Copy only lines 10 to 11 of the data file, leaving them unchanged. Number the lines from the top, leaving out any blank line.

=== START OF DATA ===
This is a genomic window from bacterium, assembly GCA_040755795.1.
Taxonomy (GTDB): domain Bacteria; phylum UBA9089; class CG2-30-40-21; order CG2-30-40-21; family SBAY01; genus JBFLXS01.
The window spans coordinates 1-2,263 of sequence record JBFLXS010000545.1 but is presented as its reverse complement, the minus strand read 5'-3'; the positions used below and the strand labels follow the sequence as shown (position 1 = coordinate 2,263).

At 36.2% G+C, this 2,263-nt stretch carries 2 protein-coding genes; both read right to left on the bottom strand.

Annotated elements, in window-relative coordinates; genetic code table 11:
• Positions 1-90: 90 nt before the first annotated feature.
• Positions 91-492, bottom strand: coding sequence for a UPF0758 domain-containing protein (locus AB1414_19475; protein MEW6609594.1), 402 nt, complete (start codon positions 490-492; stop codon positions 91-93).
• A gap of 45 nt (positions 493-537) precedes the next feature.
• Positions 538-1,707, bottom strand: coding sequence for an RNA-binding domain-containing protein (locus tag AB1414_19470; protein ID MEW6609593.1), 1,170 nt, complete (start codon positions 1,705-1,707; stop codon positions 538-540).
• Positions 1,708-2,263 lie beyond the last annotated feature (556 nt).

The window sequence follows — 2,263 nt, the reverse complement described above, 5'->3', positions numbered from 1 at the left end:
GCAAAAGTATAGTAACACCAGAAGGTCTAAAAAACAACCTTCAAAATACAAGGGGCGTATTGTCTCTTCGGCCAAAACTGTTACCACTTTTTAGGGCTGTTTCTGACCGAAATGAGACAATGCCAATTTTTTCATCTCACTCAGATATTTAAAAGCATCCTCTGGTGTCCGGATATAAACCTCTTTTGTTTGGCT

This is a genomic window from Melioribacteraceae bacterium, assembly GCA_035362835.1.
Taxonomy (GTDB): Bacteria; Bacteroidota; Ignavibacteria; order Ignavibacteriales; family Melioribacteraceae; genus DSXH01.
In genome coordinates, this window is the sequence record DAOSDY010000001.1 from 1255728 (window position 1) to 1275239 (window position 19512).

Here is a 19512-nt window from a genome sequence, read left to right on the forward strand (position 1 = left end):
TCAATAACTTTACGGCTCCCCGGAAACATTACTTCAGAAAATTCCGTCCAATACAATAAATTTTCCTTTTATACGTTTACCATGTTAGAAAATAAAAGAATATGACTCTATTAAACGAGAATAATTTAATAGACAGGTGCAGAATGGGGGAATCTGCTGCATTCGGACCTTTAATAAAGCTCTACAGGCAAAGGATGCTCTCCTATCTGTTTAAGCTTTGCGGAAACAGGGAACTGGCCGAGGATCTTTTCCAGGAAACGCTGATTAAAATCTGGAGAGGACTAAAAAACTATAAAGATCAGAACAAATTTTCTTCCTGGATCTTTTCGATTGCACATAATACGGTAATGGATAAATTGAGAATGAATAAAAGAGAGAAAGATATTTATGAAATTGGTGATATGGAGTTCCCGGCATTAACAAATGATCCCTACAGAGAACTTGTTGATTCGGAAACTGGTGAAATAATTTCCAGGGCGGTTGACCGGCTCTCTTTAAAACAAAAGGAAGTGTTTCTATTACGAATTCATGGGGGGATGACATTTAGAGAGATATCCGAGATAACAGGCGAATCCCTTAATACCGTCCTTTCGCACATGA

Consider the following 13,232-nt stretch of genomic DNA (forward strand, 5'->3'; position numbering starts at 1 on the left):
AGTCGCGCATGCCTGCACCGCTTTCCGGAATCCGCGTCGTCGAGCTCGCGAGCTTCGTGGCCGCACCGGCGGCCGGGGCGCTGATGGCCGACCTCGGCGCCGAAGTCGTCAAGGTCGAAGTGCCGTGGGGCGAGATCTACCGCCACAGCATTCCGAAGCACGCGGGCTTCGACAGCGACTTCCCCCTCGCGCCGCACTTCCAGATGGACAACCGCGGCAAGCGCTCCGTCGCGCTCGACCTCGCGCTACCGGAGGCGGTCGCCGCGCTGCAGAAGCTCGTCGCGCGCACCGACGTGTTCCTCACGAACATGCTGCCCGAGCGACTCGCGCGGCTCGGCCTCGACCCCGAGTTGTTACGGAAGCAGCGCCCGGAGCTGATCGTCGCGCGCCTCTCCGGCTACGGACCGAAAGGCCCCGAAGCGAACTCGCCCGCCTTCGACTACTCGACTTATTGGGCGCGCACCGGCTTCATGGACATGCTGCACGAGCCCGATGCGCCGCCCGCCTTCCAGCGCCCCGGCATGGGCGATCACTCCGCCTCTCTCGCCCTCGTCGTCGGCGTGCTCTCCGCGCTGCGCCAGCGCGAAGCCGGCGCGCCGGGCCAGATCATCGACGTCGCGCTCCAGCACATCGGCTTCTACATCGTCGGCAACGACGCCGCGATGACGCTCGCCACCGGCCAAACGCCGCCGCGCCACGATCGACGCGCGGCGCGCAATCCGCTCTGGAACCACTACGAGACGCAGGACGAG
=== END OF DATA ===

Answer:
• Positions 1,708-2,263 lie beyond the last annotated feature (556 nt).

The window sequence follows — 2,263 nt, the reverse complement described above, 5'->3', positions numbered from 1 at the left end: